“Right now, in Vancouver’s east end they’re taking their fixes. For a few drugged hours they’ll feel OK… [After waking] in a hundred shabby dens and dingy hotels and cheap housekeeping rooms, Vancouver’s drug addict population will ask the same old question: ‘What can I steal today?’ Beautiful Vancouver, the blackest black and the evil limbo of Canada’s illicit narcotics trade.”
This colourful narration opened a 1959 episode of Close-Up, a CBC news broadcast featuring legendary reporter Jack Webster as he interviewed a heroin addict and a Vancouver detective about opioid abuse ravaging an estimated 2,000 local addicts, many living in the Downtown Eastside.
During that post-war period, Vancouver was distressed enough about the problem of addictions and the resulting crime it caused that a 1955 Senate committee issued a report on the state of the problem here.
An influential June 1956 editorial followed in the Province newspaper, which pointed out that research showed “again and again that narcotics addiction is a medical problem, not a police problem, and must be dealt with on a medical basis.”
The problem of how to deal with addictions was already evident 65 years ago — treat it like a medical ailment.
Yet, here we are over three generations later, wrestling with the same angst and hopelessness drugs have caused in Canada’s so-called “poorest postal code.”
Admittedly, the challenges of the Downtown Eastside are extraordinarily complex. Mental health, poverty, homelessness, decrepit housing conditions and cultural (namely First Nations) inequality also add to the despair in the DTES.
It is illicit drugs, however, that have the tightest grip on the neighbourhood, and is the leading cause of mortality and property crime across our city.
But if you thought drug addiction only ravaged the Downtown Eastside, think again. There are boroughs in several B.C. towns made less habitable by street drugs and property crime — including in Kelowna, Maple Ridge, Surrey, Penticton, Prince George, Mission and Terrace among other places.
Provincial institutions and local governments can barely keep up as the problems surrounding illicit drugs become more rampant. A week does not go by lately without reports of gang violence shaking communities — particularly south of the Fraser — all related to the drug trade.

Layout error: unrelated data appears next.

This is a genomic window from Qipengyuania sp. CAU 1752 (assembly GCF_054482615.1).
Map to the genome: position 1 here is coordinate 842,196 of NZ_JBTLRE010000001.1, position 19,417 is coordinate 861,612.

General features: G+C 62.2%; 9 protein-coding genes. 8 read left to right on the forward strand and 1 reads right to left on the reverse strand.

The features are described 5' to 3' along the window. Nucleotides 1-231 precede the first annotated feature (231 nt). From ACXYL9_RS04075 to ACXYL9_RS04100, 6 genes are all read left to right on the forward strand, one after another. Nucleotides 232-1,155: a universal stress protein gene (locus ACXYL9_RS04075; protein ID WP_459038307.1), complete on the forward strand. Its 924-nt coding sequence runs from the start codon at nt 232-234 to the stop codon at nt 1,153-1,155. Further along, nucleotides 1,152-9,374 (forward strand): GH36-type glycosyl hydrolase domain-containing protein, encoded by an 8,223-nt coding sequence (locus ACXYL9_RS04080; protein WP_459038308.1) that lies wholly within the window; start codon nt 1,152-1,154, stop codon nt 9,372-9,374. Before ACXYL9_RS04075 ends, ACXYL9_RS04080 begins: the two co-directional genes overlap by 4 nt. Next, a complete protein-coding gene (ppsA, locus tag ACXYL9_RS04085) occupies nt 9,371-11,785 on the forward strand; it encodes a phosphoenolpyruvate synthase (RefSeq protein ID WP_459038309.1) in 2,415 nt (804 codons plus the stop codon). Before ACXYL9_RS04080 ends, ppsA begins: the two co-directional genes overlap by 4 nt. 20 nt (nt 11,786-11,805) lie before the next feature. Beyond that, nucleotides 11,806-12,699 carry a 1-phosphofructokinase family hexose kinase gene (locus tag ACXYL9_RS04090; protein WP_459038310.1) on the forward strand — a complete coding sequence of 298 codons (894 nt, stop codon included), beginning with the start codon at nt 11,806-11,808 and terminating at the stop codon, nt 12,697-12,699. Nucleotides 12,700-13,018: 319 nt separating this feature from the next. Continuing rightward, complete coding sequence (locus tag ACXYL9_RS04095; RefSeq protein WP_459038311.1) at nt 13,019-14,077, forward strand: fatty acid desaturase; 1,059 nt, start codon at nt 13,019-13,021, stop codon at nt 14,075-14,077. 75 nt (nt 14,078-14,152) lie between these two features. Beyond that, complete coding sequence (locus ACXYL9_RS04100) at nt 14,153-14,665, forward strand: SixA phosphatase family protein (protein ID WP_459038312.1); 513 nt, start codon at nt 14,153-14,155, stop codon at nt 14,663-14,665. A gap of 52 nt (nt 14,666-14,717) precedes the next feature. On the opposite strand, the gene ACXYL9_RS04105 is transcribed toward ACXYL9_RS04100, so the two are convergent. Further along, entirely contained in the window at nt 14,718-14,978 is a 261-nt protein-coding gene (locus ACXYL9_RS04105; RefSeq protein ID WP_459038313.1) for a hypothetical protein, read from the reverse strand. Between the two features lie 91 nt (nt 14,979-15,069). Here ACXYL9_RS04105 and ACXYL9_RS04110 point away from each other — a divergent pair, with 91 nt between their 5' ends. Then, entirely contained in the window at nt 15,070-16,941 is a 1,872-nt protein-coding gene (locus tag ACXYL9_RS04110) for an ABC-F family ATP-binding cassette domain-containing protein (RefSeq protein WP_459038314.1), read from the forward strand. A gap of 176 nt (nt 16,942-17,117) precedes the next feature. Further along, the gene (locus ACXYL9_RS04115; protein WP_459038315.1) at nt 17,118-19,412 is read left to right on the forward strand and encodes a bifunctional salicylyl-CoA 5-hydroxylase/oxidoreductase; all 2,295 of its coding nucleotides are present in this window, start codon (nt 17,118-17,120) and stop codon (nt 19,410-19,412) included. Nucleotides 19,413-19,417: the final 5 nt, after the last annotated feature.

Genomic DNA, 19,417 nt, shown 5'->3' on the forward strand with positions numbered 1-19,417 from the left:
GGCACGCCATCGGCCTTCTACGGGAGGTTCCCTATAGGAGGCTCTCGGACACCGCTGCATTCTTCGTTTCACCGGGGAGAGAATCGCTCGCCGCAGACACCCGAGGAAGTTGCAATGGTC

Vancouver was once seen as on the cutting edge when it came to addressing addiction and the resulting crime in our midst. But apathy and political expediency have stalled the progress around the Four Pillars initiative, and the SALOME opioid medication project timidly carries on.
When in power, the Conservative party was openly hostile to Vancouver’s lone supervised injection site. Gregor Robertson’s Vision party cut funding for the city’s drug policy office and failed to carry on the four-pillars legacy of its predecessors.
As mayor, Kennedy Stewart has so far shown little interest in dealing with the addictions issue, and has kept his head down on the Oppenheimer Park encampment.
Can you blame the politicians? The two mayors who spent significant political capital to champion bold policies around addictions — Philip Owen and Sam Sullivan — both lost power as a result.
Perhaps we must look to a jurisdiction like Switzerland that once grappled with open drug markets and high mortality rates like we do now, and today sees drug crime and the number of addiction-related deaths plummeting. Using temporary emergency legislation, the Swiss began to provide a clinically controlled clean supply of synthetic heroin to addicts for whom replacement therapy did not work.
Injection centres (including one in a prison) are controlled by the country’s public health system, and spread out among the cantons (states). Reportedly, there has been an “exceptional reduction” in drug-related crime.
Because the heroin is medically prescribed (and one must attend a health centre to get it) the drugs have lost their appeal to young people. The average age of patients is 45 and rising.
Switzerland withstood attacks by political opponents to the addiction programs. In a 2008 referendum, 68 per cent voted to keep its four-pillars policy intact.
Studies found many patients significantly recover in terms of health and social connections, in addition to eventually finding employment.
Will another generation pass before we see fit to tackle B.C.’s addictions crisis? Maybe it’s time for us to look closely at Switzerland’s solution.